Can You Trade a Car You Are Financing for a Leased Car?
As It Turns Out, Trading Financed Cars For Leased Ones Is possible
Yes, you can trade a financed vehicle for one you lease. There are some details to consider so you understand why, how, and whether or not going this route makes sense to you. First let's understand the difference between financing and leasing.
When you finance, you put a down payment against the principle cost of the vehicle. Say you've got a car worth $30k, and you put $5k down when you sign the financing papers. From there, you pay off the other $25k car loan in monthly increments.
The average car payment is right around $500, so you're looking at about $6k a year before interest. So you'd be paying that car down for four years and two months before interest is factored in. This situation is financing.
In terms of leasing, you're looking a at a similar situation, but the chief difference is you're not paying to own the vehicle, so you're not putting equity into it. You're "renting" the car. You'll have to put a downpayment on it, and you'll have a set time (or a set mileage) to use the vehicle in. It will depend on the leasing agency.
Generally, what you pay a month for a leased car is going to be less than what you would pay in a financing situation. You're not working toward ownership, though. You're just retaining use of the vehicle. Here's the advantage: since you don't own it, if you can't pay, you're not on the hook for the remaining cost as you would be were you financing. There's also this to consider: depreciation.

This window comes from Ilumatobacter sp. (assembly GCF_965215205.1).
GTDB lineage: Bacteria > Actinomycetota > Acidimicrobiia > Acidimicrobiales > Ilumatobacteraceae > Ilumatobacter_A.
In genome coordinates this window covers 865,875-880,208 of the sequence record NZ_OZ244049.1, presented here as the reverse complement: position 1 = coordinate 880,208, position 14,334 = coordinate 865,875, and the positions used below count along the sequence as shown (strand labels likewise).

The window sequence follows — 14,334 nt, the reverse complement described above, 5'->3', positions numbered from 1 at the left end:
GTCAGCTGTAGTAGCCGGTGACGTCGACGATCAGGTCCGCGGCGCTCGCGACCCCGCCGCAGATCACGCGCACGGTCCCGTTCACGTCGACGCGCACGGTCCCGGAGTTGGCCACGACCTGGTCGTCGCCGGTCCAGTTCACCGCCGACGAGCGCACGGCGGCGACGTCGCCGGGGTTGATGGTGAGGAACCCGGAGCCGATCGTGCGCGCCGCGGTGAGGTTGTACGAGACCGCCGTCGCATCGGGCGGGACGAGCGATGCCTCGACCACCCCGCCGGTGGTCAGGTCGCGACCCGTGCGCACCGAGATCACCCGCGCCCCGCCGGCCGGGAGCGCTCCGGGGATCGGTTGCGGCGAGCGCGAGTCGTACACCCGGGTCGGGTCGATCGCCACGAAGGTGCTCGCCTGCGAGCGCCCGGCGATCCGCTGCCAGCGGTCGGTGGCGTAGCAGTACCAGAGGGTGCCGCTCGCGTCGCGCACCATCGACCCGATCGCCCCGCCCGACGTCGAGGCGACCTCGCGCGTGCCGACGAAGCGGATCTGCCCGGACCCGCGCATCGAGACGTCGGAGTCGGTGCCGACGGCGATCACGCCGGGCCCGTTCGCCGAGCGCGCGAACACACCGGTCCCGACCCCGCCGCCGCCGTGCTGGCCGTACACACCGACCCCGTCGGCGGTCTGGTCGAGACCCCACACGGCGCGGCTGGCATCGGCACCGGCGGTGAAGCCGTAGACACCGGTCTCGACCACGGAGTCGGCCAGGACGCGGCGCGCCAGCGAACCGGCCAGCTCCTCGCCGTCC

The Argument For A Leased Vehicle
A car purchased that is $30k in value will depreciate steadily over the course of five years. In five years, your vehicle -- if purchased new -- loses 60% of its value. So a car purchased for $30k is only worth $10k after five years. But at 5.47% interest, you've paid about another $5k, meaning over the course of five years, on a $30k car you pay $35k, and the vehicle you have left is only a $10k value. If you sold it for $10k, it would be like you paid $25k for the privilege of driving the vehicle over 5 years, or $5k a year.
So leasing might not be a bad idea. If you're paying less than $500 a month, and you drive it five years, you're only really out $83.33 in equity a month. Accordingly, trades are totally possible, because those who manage financing and leased vehicles understand that there's money to be made in terms of convenience from leasing vehicles to people.
Where the real value comes is in how much you pay for a leased car. If you're paying $400 a month for it, in 5 years you've spent $24k. You've saved about $10k over going the financing route. That's basically the value of a car you've financed over five years; but with interest you over pay, so in reality it's only $5k of equity. Basically, you've spent less and lost less without having to be on the hook for debt. It's a good way to drive a new vehicle.
How The Trade Works
So how exactly does making a trade work? Well, if you've got a financed vehicle, depending on depreciation and how far along you are in terms of equity, you can basically just turn that equity into the lease trade. If you've got enough equity on your vehicle, that's a downpayment, and may even cover a few months of the lease, depending on the leasing group.
If you don't have equity in the vehicle, then doing a lease trade doesn't make much sense, because you'll still have a down payment. So if you're considering doing the trade, it's worth it if you have equity greater than the lease downpayment. In that scenario, you're just switching who you pay your monthly expense to, and you can likely save money on a lease car payment.